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Kevin Reynolds
James Franco, Sophia Myles, Rufus Sewell, David O'Hara, Henry Cavill, JB Blanc, Jamie King, Leo Gregory
Writing Credits:
Dean Georgaris

Before Romeo & Juliet, there was ...

From executive producer Ridley Scott a sweeping, action-packed saga of epic battles, political intrigue and forbidden passion, set in a time when the lines between heroism and savagery were etched in fire and carved out with broadswords. After the fall of Rome, visionary warlord Marke (Rufus Sewell) seeks to unite the squabbling English tribes to form one strong nation and defeat the brutal Irish king Donnchadh. But when Lord Marke's greatest and most loyal knight, Tristan (James Franco), falls in love with Isolde (Sophia Myles), a beautiful Irish woman, it threatens to destroy the fragile truce and ignite a war. In the spirit of Braveheart and A Knight's Tale, Tristan + Isolde is a rousing tale of trust and treachery that will leave you breathless!

Box Office:
Opening Weekend
$7.612 million on 1845 screens.
Domestic Gross
$14.732 million.

Rated PG-13

Widescreen 1.85:1/16x9
English Dolby Digital 5.1
English DTS 5.1
Spanish Dolby 2.0
French Dolby 2.0

Runtime: 125 min.
Price: $29.98
Release Date: 4/25/2006

• Audio Commentary with Executive Producer Jim Lemley and Co-Producer Anne Lai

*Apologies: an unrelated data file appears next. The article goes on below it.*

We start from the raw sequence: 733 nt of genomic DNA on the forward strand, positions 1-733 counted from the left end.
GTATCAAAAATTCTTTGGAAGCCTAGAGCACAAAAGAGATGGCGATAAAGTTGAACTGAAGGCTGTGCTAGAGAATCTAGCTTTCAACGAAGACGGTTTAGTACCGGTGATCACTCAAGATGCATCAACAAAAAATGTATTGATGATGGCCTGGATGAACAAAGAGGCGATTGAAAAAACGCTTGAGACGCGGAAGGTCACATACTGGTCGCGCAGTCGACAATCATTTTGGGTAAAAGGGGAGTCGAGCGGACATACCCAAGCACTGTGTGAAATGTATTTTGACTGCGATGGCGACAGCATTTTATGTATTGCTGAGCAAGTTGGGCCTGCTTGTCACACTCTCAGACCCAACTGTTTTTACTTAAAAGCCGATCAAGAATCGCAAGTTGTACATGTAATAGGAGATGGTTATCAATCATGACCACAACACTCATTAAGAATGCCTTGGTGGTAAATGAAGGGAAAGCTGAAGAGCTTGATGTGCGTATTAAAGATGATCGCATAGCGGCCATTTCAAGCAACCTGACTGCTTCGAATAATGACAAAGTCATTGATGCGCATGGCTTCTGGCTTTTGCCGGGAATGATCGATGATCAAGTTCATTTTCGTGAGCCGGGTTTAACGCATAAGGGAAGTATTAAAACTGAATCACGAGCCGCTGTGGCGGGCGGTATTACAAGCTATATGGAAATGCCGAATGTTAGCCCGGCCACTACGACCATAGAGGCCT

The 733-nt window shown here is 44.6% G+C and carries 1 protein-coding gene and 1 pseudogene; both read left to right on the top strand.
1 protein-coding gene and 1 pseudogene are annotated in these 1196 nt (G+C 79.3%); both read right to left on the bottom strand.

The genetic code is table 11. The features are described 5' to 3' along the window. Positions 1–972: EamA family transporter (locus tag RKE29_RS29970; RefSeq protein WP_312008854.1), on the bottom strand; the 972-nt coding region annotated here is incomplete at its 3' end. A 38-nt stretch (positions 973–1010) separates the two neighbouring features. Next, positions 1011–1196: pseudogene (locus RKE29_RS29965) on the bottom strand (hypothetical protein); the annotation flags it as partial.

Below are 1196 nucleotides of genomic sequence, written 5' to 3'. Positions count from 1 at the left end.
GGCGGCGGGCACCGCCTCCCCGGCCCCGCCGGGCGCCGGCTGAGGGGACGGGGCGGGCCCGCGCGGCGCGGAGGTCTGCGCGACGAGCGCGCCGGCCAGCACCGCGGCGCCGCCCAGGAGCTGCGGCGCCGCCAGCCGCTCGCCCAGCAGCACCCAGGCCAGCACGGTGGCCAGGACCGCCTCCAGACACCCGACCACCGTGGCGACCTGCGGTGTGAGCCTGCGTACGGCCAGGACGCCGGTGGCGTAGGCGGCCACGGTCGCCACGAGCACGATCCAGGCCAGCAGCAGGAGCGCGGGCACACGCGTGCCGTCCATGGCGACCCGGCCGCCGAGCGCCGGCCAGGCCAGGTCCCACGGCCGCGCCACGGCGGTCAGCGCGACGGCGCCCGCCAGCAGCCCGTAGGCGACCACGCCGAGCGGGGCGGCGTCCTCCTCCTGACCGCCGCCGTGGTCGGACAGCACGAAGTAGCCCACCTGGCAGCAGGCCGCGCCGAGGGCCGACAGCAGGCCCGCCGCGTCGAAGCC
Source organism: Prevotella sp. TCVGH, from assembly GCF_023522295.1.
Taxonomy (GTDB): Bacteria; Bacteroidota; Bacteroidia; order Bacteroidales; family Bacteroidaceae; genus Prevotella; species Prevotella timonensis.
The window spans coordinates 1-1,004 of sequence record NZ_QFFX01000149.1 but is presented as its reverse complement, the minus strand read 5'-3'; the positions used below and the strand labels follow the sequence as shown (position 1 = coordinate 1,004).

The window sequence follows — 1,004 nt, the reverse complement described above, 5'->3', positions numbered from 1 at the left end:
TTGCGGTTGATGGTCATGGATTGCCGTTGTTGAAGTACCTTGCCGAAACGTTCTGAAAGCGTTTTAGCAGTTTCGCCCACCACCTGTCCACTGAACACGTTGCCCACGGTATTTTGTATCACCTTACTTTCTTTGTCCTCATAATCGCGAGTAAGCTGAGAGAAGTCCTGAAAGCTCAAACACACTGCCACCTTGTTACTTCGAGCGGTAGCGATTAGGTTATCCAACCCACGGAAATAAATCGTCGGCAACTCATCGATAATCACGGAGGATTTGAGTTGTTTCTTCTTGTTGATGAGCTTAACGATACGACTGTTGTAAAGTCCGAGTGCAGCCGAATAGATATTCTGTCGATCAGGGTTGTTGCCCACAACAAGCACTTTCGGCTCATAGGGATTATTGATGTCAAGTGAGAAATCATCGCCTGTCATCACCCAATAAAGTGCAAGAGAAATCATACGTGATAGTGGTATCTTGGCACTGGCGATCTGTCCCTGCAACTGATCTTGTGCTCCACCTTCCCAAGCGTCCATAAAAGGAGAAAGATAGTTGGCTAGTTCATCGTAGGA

• Audio Commentary with Screenwriter Dean Georgaris
• “Love Conquers All: The Making of Tristan + Isolde” Featurette
• Image Galleries
• Music Video
• Trailer
• TV Spots


Sony 36" WEGA KV-36FS12 Monitor; Sony DA333ES Processor/Receiver; Panasonic CV-50 DVD Player using component outputs; Michael Green Revolution Cinema 6i Speakers (all five); Sony SA-WM40 Subwoofer.


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Tristan + Isolde (2006)

Reviewed by Colin Jacobson (April 28, 2006)

If you want to look at the direct inspiration for 2006’s Tristan + Isolde, you might want to look at the film’s logo. The use of “+” instead of “&” clearly elicits thoughts of 1996’s Romeo + Juliet. This is no coincidence, as both adapt classics for a modern teen audience. Heck, the DVD’s cover tells us that “before Romeo and Juliet, there was Tristan and Isolde”!

Set in the Dark Ages, Tristan tells us that after the collapse of the Roman Empire, Britain is a mess of separated tribes who fight with each other. On the other hand, their Irish neighbors to the west suffer from no such disunity, and they thrive. The Irish also suppress the Brits, which leads to talk of rebellion.

Led by Aragon (Richard Dillane), they plan a union of the tribes that will allow them to fight back against the Irish. However, Irish forces attack against these covert dealings. Aragon and his wife (Bronwen Davies) die in the raid, and that leaves their young son Tristan (Thomas Sangster) an orphan. Lord Marke (Rufus Sewell) loses a hand in the defense of the boy and takes the kid into his family, though he does so as a widower since his wife also gets killed in this battle.